In Daye, the Supreme Judicial Court held that prior inconsistent testimony before a grand jury under certain conditions
may be admitted as proof of the truth of the matters asserted but deferred the "consideration of issues relating to the probative use of other prior inconsistent statements." Commonwealth v. Daye, 393 Mass. at 71. In essence, the Supreme Judicial Court adopted Proposed Mass.R.Evid. 801(d)(1)(A) [Note 1] for grand jury testimony subject to three prerequisites: (1) there must exist an opportunity for effective cross-examination of the declarant at trial; (2) the inconsistent statement must clearly be that of the witness, rather than the interrogator and be free of coercion; and (3) other evidence tending to prove the issue must be presented. Commonwealth v. Daye, 393 Mass. at 73-74. Commonwealth v. Berrio, 407 Mass. 37 , 45 (1990). We see no reason why inconsistent statements at a probable cause hearing should not be given probative value if the prerequisites of Proposed Mass.R.Evid. 801(d)(1)(A) and the conditions set forth in Daye are met. See 2 McCormick on Evidence Section 251, at 117-121 (4th ed. 1992); 4 Weinstein & Berger, Evidence Section 801 (d)(1)(01) (1992), and 3A Wigmore, Evidence Section 1018 at 996-998 (Chadbourn rev. 1970 & Supp. 1991). The rationale advanced in Daye for admission of inconsistent grand jury statements for their probative value is even more compelling in the instance of probable cause testimony, because not only are the statements made in an atmosphere which impresses upon the declarant the need for accuracy, but also because they are made in a forum which allows the declarant's credibility to be tested by cross-examination. Commonwealth v. Daye, 393 Mass. at 71-73.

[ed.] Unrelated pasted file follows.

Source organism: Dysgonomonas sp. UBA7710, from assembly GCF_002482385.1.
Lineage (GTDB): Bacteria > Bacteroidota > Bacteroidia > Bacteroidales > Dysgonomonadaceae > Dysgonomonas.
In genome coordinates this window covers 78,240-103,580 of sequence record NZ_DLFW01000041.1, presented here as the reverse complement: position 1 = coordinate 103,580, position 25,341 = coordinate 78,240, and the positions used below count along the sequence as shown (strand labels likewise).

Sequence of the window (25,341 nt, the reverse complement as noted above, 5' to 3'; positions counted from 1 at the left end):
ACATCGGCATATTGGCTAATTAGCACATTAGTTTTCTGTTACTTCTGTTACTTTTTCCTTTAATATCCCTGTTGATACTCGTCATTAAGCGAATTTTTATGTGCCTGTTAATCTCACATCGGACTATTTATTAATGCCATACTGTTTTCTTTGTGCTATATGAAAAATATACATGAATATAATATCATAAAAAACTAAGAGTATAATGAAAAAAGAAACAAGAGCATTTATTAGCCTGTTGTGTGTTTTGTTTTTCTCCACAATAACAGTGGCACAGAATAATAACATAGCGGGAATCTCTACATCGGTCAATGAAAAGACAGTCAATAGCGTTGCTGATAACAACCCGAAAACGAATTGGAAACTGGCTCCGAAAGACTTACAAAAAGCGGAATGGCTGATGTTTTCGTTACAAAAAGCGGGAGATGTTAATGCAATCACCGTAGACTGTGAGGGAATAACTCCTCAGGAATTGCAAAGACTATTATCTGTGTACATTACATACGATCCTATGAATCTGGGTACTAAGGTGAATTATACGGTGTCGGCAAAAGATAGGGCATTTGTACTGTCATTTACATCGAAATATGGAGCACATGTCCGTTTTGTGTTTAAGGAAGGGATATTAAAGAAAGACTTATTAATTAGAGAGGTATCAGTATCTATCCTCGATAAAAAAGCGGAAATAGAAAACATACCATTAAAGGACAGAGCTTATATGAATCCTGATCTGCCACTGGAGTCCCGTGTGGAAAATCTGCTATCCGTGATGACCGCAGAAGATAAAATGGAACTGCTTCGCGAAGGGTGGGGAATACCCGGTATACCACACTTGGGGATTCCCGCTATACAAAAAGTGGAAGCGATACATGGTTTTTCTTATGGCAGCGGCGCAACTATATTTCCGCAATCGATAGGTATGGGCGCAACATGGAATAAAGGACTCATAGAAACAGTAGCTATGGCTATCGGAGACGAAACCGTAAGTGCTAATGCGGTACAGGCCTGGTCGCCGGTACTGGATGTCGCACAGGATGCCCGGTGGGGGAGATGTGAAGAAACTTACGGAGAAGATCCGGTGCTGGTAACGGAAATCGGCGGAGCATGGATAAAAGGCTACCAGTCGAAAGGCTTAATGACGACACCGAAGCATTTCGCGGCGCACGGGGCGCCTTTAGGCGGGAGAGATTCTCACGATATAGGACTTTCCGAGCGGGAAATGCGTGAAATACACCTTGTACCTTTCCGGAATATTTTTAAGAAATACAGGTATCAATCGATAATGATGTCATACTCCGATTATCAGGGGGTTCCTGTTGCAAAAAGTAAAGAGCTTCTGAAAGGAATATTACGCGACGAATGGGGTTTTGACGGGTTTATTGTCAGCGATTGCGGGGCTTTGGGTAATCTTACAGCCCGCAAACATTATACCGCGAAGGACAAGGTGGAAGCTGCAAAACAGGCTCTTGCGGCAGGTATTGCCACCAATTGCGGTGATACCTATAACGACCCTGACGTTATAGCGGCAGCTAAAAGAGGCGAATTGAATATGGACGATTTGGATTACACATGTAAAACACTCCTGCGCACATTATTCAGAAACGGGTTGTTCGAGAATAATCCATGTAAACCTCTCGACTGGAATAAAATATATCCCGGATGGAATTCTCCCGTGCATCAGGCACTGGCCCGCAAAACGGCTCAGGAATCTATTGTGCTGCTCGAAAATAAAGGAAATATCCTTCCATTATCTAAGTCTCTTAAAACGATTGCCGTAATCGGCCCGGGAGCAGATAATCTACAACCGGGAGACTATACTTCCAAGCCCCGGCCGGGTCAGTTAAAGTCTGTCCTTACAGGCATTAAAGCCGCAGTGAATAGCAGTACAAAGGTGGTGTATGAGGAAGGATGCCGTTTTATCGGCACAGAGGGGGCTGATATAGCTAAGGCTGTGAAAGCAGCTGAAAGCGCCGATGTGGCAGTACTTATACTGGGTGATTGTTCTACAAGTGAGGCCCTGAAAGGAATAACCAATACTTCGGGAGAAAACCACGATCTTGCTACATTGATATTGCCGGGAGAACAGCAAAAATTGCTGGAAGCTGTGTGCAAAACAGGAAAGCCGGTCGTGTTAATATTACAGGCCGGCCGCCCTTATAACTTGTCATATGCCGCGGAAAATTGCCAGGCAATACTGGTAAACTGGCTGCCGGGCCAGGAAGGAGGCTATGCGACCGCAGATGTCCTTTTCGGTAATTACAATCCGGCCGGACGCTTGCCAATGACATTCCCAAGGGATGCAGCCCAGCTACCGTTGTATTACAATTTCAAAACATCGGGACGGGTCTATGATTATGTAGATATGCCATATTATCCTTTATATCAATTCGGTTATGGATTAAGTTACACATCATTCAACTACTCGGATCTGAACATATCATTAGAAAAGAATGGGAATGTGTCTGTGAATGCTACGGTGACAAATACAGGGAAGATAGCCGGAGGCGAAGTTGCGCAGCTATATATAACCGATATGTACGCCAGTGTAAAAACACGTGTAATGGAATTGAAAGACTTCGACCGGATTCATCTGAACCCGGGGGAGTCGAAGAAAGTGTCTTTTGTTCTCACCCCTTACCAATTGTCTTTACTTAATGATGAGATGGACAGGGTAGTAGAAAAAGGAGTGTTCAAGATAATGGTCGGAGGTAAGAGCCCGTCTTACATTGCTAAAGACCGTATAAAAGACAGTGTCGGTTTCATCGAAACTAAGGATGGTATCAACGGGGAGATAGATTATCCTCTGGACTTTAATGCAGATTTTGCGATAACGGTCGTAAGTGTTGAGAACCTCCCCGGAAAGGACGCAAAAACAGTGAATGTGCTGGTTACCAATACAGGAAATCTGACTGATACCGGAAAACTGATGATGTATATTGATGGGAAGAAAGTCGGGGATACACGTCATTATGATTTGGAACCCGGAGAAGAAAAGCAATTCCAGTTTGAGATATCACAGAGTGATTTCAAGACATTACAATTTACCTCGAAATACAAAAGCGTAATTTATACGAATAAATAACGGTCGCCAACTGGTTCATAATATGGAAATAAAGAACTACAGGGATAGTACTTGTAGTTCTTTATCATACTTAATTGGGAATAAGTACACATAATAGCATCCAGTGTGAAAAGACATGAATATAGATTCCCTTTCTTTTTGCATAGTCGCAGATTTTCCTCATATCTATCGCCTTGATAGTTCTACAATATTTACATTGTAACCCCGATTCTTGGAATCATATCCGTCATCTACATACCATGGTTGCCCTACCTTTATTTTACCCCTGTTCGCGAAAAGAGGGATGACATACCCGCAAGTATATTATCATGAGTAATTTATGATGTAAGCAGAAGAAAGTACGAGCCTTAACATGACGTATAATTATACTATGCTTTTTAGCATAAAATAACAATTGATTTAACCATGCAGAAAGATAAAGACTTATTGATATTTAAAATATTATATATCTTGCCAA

The defendant argues, however, that even if the Daye holding is extended to embrace inconsistent probable cause testimony, the judge erred in admitting the statements, because the witnesses had explained their inconsistencies at a voir dire hearing. The Daye decision suggests that "[b]efore